"Nikon, which now leads in all of our less-expensive categories, sent us a prototype of their brand new 8x42 Premier LX, a reworked, more lightweight version of their acclaimed Venturer. Although the image offered by these new Nikons is excellent, it didn't quite match the top-ranked models (one reviewer noted slight color-fringing), and some revieweres did not care for their heavier and bulkier feel (ironic, becasue the Nikon Venturer set the standard for usability five years ago). But a lower suggested retail price than most other top models may make these binoculars quite attractive." (Both quotes from Living Bird, Winter 2005, p.38).

Two observations: Even with the quoted reservations, the Nikon Premier LX received a significantly better "image quality" score than any of the mid-priced models. Also, the tested bin was a prototype. Maybe there were production bugs yet to be worked out.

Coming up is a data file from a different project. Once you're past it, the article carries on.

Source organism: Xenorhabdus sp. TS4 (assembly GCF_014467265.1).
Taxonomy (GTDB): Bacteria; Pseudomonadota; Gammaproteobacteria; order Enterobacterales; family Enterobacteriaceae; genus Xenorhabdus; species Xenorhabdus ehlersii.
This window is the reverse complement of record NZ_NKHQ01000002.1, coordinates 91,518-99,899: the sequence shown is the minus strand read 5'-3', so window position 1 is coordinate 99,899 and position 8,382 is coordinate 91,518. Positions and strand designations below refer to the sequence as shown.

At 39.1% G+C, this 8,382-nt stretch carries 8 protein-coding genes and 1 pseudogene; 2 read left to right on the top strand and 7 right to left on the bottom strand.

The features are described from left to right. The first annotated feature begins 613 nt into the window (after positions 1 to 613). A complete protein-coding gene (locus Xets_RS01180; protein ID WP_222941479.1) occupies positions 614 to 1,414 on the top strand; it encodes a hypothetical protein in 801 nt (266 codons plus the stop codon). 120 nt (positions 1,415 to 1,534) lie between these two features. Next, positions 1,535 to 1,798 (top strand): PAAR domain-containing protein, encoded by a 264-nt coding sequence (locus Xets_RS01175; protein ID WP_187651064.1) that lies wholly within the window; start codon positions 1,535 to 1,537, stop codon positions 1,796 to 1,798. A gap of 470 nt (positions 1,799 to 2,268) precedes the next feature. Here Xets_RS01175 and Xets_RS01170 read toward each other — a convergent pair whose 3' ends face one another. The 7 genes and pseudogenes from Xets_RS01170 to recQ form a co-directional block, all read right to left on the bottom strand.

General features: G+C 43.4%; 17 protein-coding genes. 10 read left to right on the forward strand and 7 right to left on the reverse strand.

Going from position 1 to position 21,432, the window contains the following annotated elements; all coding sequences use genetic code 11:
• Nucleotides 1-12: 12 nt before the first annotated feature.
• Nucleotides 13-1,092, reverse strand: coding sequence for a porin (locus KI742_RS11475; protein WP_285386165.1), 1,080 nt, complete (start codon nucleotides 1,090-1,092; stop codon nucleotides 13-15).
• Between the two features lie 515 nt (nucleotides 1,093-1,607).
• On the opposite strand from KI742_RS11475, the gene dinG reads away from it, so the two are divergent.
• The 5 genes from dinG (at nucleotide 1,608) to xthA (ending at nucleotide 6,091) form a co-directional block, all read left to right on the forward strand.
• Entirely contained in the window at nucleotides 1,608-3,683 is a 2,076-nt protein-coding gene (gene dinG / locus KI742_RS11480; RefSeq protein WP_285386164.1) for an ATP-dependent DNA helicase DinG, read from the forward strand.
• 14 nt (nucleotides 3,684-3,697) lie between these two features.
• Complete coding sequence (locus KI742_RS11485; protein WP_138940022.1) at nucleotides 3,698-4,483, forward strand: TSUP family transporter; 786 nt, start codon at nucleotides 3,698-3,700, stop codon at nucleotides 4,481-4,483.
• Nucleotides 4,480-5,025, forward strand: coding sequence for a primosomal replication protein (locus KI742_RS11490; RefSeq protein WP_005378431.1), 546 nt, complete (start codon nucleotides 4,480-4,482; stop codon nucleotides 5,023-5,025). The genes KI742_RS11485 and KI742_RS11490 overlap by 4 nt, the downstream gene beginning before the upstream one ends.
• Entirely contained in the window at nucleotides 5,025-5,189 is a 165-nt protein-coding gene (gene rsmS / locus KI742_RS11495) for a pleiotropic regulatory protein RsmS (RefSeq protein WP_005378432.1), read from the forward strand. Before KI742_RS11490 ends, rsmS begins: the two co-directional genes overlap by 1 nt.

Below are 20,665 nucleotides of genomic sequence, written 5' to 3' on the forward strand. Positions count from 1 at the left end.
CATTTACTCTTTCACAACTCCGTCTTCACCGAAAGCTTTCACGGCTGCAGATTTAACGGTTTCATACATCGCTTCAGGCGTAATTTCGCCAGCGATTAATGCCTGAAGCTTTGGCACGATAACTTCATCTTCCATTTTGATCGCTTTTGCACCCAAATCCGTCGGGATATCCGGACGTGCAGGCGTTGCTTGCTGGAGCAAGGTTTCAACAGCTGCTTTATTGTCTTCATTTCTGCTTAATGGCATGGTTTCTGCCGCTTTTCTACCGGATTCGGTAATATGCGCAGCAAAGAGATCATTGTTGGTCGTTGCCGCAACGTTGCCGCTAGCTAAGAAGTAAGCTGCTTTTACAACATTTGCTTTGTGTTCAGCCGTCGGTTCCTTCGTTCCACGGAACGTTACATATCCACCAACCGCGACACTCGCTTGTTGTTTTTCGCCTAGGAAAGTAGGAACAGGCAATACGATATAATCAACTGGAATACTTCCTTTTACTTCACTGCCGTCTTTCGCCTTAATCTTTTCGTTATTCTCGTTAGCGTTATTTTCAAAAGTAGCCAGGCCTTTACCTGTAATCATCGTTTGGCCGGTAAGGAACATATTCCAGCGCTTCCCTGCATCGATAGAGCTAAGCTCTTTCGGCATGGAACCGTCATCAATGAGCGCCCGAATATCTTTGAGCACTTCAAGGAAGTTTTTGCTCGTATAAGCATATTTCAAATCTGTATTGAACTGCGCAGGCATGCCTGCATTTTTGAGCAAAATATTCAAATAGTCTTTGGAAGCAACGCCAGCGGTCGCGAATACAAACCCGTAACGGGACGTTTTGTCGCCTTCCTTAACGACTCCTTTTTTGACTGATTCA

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Old Thursday 2nd June 2005, 03:06   #17
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dwalton,

I've tried the new Nikon HGL's and thought they were awesome. I tried them alongside the Zeiss FL's and Swarovski El's and in my opinion they held their own quite easily. Interestingly, I had my dad try them all out (he has no prior binocular experience) and he immediately latched onto the Nikons as his favorite. The user friendliness that they provide really does make them quite an attractive binocular. I am looking forward to comparing one alongside a Leica Ultravid.


Curtis,

Thanks for the quotes from the article. It is too bad, and a little unfair to Nikon, that a prototype was used. One has to wonder what the outcome would have been with a finished product. Anyway, I phoned the Cornell Lab today and asked for a copy of the Winter 2005 edition.


Justin

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Old Thursday 2nd June 2005, 06:47   #18
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Quote:
Originally Posted by Justin
Thanks for the quotes from the article. It is too bad, and a little unfair to Nikon, that a prototype was used. One has to wonder what the outcome would have been with a finished product. Anyway, I phoned the Cornell Lab today and asked for a copy of the Winter 2005 edition.
Justin